SHEBOYGAN, Wis. – The Ryder Cup is always the story within the story during PGA Championship week, but this year the biennial grudge matches stole the spotlight from “Glory’s Last Shot” for all the wrong reasons.
If the captain’s press conference on Wednesday was any indication, this year’s matches may make the heated “War on the Shore” look like the Tavistock Cup. WWE’s Vince McMahan would have been proud, and “Cut Line” scarcely knows where to start.
Tiger Woods. Whatever the relationship between the world No. 1 and Sean Foley, Woods gets kudos for bringing in a second set of eyes – let’s be honest, the video stuff didn’t seem to be working – and realizing he needed help.
Be it by desperation or design, Foley seems a good fit for Camp Eldrick. His credentials (having coached two players to three Tour titles in the last two months) are beyond reproach and his deft handling of this week’s media frenzy suggests he’s up to the task of living in the world No. 1’s fish bowl.
A word of unsolicited caution, however. Swing instructors are like football coaches, they get too much praise during the good times and far too much blame during the bad. Just ask Hank Haney.
Club pros. Twenty non-descript players, the lunchbox set of professional golf, will quietly go about their business this week at the 92nd PGA Championship. Most will be gone long before Sunday’s trophy ceremony, but all will cherish the experience to the extreme.
“Shot 67 (on Wednesday),” said Ryan Benzel, one of “Cut Line’s” favorite 9-5ers and a Pacific Northwest teaching pro. “This is awesome.”
Not bad for a guy who folds shirts and hawks tee times for a living.
Tweet of the Week: @PaulAzinger “Tiger said he would accept pick to play (Ryder Cup). Said he wants to be there! Does that now make him a lock to be on the team? I say it does.”
Made Cut-Did Not Finish (MDF)
Woods, Phil Mickelson and Anthony Kim. Wednesday’s soiree at captain Corey Pavin’s rented house wasn’t mandatory. Wasn’t even highly recommended, but for one player wrestling with public perception problems and another fresh off a stint on the DL it was a curious miss.
According to multiple sources, all but three players from the top 20 on the U.S. points list attended the meeting, with Woods, Mickelson and Kim taking a curious pass.
Lefty is first on the points list and certainly deserves a pass, and perhaps Woods and Kim had perfectly legitimate reasons for skipping – fondue on the menu and a cash bar come to mind – but it just seems the American side could use all the team building it can get right now.
Corey Pavin/Jim Gray. Whatever side of the he said/he said debate you subscribe to, the high-profile row between the U.S. Ryder Cup captain and the Golf Channel contributor leaves little room for conversation.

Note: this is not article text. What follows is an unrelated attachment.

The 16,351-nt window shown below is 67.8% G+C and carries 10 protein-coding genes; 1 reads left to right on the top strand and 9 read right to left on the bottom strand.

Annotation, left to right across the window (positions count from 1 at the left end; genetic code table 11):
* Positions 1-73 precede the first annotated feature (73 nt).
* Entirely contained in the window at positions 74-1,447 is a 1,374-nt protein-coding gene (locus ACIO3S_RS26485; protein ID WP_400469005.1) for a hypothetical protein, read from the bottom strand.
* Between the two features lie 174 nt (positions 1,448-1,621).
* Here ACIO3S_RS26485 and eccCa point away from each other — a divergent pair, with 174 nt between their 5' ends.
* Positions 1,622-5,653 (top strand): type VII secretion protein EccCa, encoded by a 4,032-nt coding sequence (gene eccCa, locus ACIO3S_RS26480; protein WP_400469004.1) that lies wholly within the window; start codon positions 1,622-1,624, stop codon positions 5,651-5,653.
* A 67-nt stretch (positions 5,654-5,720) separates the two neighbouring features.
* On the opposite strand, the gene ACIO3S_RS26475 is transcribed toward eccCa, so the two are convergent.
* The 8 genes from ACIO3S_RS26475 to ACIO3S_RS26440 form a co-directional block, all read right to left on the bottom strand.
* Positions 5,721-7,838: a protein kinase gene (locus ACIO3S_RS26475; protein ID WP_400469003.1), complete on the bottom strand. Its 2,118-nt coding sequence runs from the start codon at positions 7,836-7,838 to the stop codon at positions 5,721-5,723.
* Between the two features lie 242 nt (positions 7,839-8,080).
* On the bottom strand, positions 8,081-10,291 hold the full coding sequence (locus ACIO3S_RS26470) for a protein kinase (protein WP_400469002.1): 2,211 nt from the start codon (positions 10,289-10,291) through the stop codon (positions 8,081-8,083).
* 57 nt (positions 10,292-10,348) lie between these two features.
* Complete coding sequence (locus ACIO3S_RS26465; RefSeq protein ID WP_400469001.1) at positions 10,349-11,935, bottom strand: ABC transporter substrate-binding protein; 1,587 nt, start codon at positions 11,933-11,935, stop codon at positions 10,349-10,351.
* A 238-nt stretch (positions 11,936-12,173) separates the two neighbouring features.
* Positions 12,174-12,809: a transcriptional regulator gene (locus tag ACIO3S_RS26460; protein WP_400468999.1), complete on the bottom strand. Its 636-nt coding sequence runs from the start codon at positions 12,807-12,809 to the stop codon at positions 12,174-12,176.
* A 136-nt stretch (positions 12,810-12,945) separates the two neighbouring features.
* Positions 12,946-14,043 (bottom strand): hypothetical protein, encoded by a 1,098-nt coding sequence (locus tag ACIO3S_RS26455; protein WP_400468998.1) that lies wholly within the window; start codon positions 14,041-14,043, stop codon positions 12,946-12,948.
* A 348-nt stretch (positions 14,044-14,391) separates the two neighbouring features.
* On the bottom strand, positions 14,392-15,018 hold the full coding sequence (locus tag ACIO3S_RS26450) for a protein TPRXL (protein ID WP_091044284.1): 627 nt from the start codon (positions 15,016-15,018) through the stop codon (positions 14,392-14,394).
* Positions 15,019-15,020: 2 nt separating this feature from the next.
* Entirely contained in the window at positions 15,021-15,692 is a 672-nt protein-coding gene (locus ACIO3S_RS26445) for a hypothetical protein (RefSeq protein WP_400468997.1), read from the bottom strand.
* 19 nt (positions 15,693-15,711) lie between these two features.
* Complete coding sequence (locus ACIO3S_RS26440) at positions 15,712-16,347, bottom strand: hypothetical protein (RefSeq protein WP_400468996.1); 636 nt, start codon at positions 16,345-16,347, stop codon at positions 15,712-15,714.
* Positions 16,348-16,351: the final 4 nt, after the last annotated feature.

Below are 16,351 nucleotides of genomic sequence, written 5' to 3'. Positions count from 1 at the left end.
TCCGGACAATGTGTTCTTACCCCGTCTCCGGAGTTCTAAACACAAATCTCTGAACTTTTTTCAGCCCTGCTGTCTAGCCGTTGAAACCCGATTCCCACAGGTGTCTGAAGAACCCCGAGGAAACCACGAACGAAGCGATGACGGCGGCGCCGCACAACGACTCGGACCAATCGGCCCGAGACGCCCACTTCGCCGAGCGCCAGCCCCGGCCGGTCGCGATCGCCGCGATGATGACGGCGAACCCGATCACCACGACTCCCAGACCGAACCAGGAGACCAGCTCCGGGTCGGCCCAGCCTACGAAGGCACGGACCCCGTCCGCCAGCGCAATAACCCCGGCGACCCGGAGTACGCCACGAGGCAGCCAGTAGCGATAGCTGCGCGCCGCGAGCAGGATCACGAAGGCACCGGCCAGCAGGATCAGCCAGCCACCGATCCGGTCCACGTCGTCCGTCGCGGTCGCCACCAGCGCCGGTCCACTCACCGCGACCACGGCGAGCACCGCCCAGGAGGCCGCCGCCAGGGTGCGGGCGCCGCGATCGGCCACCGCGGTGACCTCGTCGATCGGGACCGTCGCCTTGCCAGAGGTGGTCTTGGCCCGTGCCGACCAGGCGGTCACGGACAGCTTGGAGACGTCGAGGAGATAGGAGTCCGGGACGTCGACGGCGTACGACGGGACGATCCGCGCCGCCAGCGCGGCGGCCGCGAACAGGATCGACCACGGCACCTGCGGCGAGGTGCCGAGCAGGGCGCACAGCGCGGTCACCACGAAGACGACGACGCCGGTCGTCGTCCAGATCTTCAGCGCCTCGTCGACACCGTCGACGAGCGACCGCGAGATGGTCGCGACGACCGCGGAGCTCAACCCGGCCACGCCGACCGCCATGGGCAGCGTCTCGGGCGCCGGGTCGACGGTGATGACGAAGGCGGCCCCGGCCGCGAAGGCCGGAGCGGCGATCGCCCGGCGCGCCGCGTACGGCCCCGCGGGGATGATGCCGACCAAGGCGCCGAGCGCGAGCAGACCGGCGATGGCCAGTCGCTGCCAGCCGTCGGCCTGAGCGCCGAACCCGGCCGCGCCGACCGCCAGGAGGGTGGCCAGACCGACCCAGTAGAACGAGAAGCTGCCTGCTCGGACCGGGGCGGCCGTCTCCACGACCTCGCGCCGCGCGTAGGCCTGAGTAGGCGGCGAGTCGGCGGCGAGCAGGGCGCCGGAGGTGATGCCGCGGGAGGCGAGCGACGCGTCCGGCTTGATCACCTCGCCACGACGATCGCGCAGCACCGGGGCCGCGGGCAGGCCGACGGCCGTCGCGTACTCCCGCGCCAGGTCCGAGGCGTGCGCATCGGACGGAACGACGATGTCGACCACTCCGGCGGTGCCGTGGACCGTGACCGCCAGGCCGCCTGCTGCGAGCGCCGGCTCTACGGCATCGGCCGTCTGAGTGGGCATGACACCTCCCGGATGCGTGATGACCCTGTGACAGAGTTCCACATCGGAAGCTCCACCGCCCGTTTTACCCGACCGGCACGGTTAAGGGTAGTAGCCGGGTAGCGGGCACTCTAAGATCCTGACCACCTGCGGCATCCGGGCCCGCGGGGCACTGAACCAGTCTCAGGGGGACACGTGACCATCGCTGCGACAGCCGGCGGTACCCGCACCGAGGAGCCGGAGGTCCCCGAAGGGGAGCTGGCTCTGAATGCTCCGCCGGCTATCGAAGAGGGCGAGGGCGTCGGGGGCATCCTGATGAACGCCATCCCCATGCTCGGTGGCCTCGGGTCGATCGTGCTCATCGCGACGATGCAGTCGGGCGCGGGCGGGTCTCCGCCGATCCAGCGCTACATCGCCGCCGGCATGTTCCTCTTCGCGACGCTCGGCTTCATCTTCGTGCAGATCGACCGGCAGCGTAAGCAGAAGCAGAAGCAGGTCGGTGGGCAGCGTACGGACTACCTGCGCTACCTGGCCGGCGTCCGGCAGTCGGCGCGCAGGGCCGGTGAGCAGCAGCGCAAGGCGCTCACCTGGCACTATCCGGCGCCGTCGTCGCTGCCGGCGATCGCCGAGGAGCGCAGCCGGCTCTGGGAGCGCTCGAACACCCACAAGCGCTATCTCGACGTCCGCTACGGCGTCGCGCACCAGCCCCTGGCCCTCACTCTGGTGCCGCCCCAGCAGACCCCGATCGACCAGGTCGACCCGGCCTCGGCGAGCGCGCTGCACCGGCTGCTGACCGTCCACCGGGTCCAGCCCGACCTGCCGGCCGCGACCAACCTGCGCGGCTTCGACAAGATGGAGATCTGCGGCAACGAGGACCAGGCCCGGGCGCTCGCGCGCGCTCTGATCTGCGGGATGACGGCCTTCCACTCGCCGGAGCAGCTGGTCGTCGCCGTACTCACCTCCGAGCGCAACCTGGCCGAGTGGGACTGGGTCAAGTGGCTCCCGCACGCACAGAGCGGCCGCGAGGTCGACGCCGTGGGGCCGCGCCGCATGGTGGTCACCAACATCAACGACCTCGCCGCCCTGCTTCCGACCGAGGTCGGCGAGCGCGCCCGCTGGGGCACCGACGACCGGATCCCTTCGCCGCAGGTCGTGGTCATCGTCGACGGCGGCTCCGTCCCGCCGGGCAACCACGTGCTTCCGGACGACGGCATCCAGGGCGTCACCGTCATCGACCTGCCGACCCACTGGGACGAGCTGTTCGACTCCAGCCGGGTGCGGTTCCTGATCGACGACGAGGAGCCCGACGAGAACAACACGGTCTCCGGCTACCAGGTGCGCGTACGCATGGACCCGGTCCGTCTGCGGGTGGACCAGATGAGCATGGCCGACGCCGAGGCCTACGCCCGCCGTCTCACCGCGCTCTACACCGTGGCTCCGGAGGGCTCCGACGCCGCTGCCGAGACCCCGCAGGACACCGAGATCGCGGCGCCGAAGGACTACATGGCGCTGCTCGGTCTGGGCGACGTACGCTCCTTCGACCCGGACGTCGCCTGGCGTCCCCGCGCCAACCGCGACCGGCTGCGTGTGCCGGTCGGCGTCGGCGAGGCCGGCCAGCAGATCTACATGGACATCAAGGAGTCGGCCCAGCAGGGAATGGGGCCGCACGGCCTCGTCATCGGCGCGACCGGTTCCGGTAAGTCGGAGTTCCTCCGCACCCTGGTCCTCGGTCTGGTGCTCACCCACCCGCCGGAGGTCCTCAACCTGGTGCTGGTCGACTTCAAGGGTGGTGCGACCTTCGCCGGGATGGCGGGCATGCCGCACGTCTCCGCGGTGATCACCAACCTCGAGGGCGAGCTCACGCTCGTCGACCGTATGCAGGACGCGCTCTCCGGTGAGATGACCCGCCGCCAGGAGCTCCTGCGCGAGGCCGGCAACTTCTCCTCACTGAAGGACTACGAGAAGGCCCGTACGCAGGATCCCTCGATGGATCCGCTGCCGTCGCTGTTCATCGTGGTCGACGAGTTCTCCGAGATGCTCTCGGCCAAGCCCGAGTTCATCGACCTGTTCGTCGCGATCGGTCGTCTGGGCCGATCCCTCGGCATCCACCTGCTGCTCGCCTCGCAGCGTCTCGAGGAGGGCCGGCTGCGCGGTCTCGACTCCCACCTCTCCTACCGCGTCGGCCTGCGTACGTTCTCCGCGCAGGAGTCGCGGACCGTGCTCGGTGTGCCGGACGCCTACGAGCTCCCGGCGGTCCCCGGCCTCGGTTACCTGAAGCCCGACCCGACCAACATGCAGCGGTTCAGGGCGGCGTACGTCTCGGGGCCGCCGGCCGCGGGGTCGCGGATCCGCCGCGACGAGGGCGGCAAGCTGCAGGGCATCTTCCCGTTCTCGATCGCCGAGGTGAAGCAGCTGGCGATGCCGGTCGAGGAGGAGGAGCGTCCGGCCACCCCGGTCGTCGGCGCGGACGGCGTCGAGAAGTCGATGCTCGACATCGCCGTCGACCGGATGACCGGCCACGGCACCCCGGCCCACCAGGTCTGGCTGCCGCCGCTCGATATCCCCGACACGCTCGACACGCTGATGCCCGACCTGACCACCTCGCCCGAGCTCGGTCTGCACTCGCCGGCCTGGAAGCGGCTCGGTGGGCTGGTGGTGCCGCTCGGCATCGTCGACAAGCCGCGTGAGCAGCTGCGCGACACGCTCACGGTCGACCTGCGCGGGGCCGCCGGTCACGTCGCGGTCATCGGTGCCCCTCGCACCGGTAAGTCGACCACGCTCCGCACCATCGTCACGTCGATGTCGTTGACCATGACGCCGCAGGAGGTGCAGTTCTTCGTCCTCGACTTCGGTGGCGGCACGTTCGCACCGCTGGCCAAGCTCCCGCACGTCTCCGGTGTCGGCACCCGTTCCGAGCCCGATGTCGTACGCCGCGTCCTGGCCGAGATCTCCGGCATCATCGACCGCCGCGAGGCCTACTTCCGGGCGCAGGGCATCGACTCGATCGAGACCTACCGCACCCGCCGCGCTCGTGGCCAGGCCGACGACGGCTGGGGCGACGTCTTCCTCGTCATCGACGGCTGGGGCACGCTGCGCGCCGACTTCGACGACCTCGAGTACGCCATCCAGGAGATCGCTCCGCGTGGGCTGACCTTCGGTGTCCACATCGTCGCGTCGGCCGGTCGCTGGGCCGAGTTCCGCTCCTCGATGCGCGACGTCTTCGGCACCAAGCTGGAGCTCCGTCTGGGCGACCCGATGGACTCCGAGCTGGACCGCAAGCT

Both miss the 54-hole cut because they let what should have been a private conversation between adults escalate into a strange public disagreement on Wednesday at the PGA Championship.
Whistling Straits’ 18th hole. Herb Kohler’s gem has been described by some as the best 17-hole course in the world, and this week’s PGA suggests there is something to that with players largely praising the faux links layout.
The Straits’ 18th hole remains a work in progress, however. A new fairway built down the left side will get little use this week since it would require a 310- to 320-yard drive to reach the short grass and little room beyond that before there is more rough and hazards.
One Tour caddie didn’t pull any punches when asked if anyone would use the new landing area, “Yeah, if you’re a dumbass.”
Colin Montgomerie. “Cut Line” has had big fun with the European skipper this year, but the Scot’s actions of late have slid from the entertaining to the inexplicable.
Monty scolded reporters earlier this week for asking about a reported injunction he has against an ex-girlfriend. According to a recent Golf.com report he, “won an injunction in the British courts to prevent his ex-girlfriend from revealing details about their relationship.”
“Excuse me, I'm here to talk about the Ryder Cup,” Montgomerie said when asked about the injunction on Wednesday. “So please, no further questions on that or any other subject regarding anything – or anything regarding my private life. By definition that is private.”
Curious then that Monty had a much different take on Woods’ “private life” earlier this year when he wrote an article in the Telegraph Sport.
“Turning up at Celtic Manor could be one of the hardest things Tiger ever does. He will worry about how the wives of the other players will react to him,” Monty wrote. “Some of them might find it hard to welcome Tiger back into the group.”
Similarly, some might find Monty’s comments difficult to stomach.
United Kingdom taxman. Whether Woods, or any other American, would accept an invitation to play this year’s Ryder Cup took an interesting turn last week when reports surfaced that they may be subject to U.K. taxes on endorsements and other income.
For Woods, whose portfolio already has taken a healthy hit this year, that could be as much as £1million. The European Tour, which runs overseas Ryder Cups, is in discussions with U.K. tax officials.
“My accountant has told me I could be liable,” Paul Casey said. “I will always go back because it’s home, but I fear it will keep people away. I’m not a huge fan of paying through the nose for something.”
And fans heading to this year’s matches in Wales thought they were paying through the nose.